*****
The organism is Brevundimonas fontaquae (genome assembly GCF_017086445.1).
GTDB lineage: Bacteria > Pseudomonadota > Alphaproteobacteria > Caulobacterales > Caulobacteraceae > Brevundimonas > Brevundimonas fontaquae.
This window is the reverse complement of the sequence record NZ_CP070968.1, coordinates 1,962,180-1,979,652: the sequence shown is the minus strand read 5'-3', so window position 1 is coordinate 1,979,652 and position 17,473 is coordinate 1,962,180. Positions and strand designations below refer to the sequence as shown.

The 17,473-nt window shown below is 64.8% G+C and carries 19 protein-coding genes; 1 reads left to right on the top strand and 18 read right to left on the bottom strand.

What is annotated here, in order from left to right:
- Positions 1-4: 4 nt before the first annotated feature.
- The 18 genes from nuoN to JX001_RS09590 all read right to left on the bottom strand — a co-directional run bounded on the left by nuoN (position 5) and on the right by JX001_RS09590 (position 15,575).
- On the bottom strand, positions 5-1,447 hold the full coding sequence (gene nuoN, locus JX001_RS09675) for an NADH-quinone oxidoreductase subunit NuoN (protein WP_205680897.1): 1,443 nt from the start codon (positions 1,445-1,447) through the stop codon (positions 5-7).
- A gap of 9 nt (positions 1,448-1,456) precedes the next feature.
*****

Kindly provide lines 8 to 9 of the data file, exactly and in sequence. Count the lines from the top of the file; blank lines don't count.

- On the bottom strand, positions 5-1,447 hold the full coding sequence (gene nuoN, locus JX001_RS09675) for an NADH-quinone oxidoreductase subunit NuoN (protein WP_205680897.1): 1,443 nt from the start codon (positions 1,445-1,447) through the stop codon (positions 5-7).
- A gap of 9 nt (positions 1,448-1,456) precedes the next feature.